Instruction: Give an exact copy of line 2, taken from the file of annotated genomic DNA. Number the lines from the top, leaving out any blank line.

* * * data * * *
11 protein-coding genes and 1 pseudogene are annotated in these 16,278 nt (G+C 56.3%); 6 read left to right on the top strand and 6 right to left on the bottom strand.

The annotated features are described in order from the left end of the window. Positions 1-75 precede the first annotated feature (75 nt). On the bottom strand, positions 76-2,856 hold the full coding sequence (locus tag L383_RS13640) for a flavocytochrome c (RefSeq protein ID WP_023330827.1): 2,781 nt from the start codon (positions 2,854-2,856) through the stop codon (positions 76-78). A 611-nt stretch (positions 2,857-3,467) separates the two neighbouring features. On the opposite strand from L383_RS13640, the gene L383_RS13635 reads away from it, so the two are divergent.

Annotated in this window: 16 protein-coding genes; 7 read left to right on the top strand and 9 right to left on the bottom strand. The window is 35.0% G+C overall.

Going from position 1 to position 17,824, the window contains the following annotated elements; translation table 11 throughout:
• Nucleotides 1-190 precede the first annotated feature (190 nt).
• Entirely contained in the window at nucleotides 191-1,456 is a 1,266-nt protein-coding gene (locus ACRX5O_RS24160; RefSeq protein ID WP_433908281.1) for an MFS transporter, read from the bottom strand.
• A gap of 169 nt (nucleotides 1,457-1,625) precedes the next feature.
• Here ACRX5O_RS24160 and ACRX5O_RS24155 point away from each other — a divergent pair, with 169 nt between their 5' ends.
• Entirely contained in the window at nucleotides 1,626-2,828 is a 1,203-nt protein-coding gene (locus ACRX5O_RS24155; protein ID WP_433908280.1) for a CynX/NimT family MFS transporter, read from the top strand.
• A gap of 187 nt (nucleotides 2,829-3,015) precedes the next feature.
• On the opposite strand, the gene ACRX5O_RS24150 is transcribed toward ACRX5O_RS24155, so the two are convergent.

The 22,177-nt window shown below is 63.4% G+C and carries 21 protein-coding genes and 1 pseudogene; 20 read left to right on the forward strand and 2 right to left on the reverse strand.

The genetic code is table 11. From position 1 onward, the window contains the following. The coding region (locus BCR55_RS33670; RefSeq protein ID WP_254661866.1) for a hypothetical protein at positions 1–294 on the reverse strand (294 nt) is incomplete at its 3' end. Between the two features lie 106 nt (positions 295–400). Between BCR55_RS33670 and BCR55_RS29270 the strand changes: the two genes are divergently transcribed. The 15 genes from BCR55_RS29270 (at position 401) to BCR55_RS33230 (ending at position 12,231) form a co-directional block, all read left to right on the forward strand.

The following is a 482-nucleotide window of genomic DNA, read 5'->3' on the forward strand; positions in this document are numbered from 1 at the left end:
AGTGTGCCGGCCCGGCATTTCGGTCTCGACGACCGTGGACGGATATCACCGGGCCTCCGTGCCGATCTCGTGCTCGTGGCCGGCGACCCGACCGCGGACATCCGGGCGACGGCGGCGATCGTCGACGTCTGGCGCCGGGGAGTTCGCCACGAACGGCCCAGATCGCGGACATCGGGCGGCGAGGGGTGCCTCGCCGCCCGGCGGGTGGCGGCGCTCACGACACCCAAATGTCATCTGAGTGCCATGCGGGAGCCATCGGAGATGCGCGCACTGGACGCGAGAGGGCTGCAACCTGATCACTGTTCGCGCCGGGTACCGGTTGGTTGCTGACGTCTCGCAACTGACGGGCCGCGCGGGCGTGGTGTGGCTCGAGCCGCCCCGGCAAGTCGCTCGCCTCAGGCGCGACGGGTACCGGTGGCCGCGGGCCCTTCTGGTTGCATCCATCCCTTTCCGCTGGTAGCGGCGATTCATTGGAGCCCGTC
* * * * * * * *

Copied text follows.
The annotated features are described in order from the left end of the window. Positions 1-75 precede the first annotated feature (75 nt). On the bottom strand, positions 76-2,856 hold the full coding sequence (locus tag L383_RS13640) for a flavocytochrome c (RefSeq protein ID WP_023330827.1): 2,781 nt from the start codon (positions 2,854-2,856) through the stop codon (positions 76-78). A 611-nt stretch (positions 2,857-3,467) separates the two neighbouring features. On the opposite strand from L383_RS13640, the gene L383_RS13635 reads away from it, so the two are divergent.